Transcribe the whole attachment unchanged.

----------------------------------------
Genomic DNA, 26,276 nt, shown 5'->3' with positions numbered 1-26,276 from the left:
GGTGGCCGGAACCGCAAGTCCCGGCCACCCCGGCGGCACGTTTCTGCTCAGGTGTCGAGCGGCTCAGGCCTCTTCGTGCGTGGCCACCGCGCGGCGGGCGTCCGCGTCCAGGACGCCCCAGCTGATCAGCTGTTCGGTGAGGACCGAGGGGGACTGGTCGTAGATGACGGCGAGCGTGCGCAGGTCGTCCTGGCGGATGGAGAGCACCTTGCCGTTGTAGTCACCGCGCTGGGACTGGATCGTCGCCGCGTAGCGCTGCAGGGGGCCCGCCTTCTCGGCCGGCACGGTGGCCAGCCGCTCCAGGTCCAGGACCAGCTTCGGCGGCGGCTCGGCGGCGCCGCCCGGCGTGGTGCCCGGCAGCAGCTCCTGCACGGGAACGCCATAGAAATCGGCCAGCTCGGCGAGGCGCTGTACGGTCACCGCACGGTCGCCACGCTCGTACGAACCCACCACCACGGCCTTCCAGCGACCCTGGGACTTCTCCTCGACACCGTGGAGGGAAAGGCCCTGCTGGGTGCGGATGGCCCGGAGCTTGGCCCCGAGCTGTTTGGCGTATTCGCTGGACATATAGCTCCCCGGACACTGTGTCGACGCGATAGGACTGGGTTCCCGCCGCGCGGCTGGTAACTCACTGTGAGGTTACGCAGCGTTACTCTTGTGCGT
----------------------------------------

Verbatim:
Genomic DNA, 26,276 nt, shown 5'->3' with positions numbered 1-26,276 from the left:
GGTGGCCGGAACCGCAAGTCCCGGCCACCCCGGCGGCACGTTTCTGCTCAGGTGTCGAGCGGCTCAGGCCTCTTCGTGCGTGGCCACCGCGCGGCGGGCGTCCGCGTCCAGGACGCCCCAGCTGATCAGCTGTTCGGTGAGGACCGAGGGGGACTGGTCGTAGATGACGGCGAGCGTGCGCAGGTCGTCCTGGCGGATGGAGAGCACCTTGCCGTTGTAGTCACCGCGCTGGGACTGGATCGTCGCCGCGTAGCGCTGCAGGGGGCCCGCCTTCTCGGCCGGCACGGTGGCCAGCCGCTCCAGGTCCAGGACCAGCTTCGGCGGCGGCTCGGCGGCGCCGCCCGGCGTGGTGCCCGGCAGCAGCTCCTGCACGGGAACGCCATAGAAATCGGCCAGCTCGGCGAGGCGCTGTACGGTCACCGCACGGTCGCCACGCTCGTACGAACCCACCACCACGGCCTTCCAGCGACCCTGGGACTTCTCCTCGACACCGTGGAGGGAAAGGCCCTGCTGGGTGCGGATGGCCCGGAGCTTGGCCCCGAGCTGTTTGGCGTATTCGCTGGACATATAGCTCCCCGGACACTGTGTCGACGCGATAGGACTGGGTTCCCGCCGCGCGGCTGGTAACTCACTGTGAGGTTACGCAGCGTTACTCTTGTGCGT